Halifax Civic Trust was well-represented at the well-attended Town Team meeting at Bankfield Museum which focussed upon development plans for the hugely popular Eureka attraction and also improving access to Halifax Railway Station by utilising the outstanding Victorian Station designed by Thomas Butterworth. This gave the opportunity to discuss the conservation of such historic features as the Coal Drops; the predecessor Shaw Syke Goods Station and Goods Sheds. Moreover, it is timely following the exciting developments at King’s Cross Coal Drops Yard signalled in Peter Darley’s The King’s Cross Story and the interest in linking the metropolis with its historic Great Northern nationwide network in order to better understand its significance. More urgently, we have also supported HADRAG’s campaign to improve current rail services. The Trust has also suggested to Councillor Collins that consideration be given to using Caygill Gardens as an alternative name to that of Piece Gardens for the proposed new landscaping between the Halifax Station and the Piece Hall, and has supported the listing of the ornate warehousing designed by the Halifax John Hogg for John Crossley, now listed by Historic England. We also prefer a more authentic designation to the bizarrely-named Piece Mill for the Leeds Becket University Business Centre, located in a former warehouse on Horton Street.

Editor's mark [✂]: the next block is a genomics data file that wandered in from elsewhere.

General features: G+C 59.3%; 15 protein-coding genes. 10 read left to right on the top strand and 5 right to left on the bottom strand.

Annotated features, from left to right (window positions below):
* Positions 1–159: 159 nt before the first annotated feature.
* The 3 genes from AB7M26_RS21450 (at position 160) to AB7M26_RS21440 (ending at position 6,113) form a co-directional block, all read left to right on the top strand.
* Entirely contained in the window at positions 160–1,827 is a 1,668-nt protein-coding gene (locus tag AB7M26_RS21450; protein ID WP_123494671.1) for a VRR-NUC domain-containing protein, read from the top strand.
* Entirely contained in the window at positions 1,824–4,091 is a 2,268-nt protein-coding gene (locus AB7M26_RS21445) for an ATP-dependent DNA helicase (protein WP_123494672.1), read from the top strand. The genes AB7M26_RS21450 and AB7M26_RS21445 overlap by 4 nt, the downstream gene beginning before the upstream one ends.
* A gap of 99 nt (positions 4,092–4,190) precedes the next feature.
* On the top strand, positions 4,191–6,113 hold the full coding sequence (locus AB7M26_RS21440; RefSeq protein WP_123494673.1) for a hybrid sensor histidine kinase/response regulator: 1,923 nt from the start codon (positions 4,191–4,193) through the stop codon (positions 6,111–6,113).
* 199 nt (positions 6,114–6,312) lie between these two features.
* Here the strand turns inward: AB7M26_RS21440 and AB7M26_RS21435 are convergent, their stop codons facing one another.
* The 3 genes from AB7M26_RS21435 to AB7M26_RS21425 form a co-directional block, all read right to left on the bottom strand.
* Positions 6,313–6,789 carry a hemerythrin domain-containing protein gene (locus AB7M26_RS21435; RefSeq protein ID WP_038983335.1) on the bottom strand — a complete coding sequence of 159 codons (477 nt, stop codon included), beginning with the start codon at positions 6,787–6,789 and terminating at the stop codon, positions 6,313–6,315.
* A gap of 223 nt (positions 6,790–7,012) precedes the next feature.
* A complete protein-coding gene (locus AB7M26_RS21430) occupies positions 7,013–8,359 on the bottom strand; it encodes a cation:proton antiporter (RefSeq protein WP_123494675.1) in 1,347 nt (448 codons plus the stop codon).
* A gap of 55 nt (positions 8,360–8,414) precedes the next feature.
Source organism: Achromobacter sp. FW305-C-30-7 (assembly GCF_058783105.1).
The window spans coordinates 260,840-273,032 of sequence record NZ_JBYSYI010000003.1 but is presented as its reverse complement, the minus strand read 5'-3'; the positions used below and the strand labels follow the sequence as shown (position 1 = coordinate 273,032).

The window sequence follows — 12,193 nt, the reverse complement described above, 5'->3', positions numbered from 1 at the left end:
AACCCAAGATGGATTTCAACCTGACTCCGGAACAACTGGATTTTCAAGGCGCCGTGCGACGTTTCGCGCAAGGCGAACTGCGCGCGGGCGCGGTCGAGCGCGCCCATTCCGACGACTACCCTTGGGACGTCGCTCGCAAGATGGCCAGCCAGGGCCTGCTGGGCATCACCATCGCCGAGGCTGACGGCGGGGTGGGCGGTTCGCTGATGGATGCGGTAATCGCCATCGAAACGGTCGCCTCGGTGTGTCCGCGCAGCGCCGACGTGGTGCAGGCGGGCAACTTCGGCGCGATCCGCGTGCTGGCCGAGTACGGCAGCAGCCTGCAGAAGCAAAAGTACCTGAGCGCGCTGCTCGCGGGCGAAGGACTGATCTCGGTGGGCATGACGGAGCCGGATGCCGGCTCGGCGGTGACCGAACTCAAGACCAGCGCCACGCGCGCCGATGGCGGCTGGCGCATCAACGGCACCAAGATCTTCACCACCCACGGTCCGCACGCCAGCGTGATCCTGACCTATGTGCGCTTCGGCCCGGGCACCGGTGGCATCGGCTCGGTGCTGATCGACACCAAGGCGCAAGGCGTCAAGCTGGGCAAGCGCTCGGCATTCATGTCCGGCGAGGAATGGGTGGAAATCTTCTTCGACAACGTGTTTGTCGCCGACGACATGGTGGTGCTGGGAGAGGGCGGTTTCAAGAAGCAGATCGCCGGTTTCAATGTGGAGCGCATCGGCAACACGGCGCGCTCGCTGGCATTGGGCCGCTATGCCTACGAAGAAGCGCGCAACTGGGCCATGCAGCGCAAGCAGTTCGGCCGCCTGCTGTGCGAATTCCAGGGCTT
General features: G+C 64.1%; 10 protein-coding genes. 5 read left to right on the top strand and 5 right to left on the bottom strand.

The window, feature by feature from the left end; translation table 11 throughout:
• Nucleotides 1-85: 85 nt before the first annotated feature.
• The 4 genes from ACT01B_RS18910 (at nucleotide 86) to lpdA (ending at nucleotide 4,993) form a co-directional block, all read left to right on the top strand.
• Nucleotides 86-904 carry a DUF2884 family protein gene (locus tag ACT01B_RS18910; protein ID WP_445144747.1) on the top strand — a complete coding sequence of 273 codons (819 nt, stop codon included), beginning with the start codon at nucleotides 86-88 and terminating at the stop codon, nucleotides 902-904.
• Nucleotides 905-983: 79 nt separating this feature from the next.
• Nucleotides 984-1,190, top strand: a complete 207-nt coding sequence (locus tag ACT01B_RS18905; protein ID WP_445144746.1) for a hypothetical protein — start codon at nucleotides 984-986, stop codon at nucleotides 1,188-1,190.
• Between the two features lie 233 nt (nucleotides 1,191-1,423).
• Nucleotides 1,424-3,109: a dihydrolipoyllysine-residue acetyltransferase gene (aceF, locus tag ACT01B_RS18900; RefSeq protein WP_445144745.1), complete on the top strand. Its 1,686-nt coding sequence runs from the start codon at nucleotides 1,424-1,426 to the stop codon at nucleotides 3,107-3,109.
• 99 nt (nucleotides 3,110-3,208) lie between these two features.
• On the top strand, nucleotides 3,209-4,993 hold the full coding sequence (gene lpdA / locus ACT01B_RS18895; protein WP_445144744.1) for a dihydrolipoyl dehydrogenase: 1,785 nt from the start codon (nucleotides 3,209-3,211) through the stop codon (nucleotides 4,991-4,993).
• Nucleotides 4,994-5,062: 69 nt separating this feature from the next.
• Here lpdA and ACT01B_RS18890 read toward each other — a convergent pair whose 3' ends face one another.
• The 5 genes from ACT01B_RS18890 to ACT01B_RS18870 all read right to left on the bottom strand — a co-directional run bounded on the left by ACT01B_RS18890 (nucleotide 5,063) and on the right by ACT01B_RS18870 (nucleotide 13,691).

Executive Committee Meetings, held courtesy of CMBC at Halifax Town Hall have been well attended throughout the year and have attracted some new faces. The meetings, cover a wide range of issues relating to the Trust’s aims, many of them arising from the regular scrutiny of planning applications led by our devoted secretary June Paxton-White. These meetings, we wish to emphasize, remain open to anyone who wishes to attend, with opportunities to join various sub-committees, including most recently those concerned with buildings at risk and the annual awards adjudication, formerly led by David Hanson, who remains co-ordinator of our blue plaque scheme but has reduced some of his other commitments this year. We remain grateful to him for all his previous service to the Executive. The Halifax Civic Trust is also grateful to David Hanson for arranging the Halifax Civic Trust’s most enjoyable annual Christmas social at the Shibden Mill Inn, including a presentation of historical photographs of Halifax selected by Vice-Chairman, David Glover. We are also grateful to all the officers and Civic Trust members whose support has been invaluable in ensuring that we continue our vigilance in celebrating, enhancing and conserving Halifax’s remarkable heritage, not least to our devoted Secretary, June Paxton White, for co-ordinating the reports and Gill Hurl for producing the accounts. Finally, we express our condolences to the families of Eve Martin, a long-standing member of Halifax Civic Trust and Richard Lister, a former independent examiner of accounts, who have died recently. We remain grateful to all the officers and civic trust members whose support has been invaluable in ensuring that we continue our vigilance in celebrating, enhancing and conserving Halifax’s remarkable built and natural inheritance.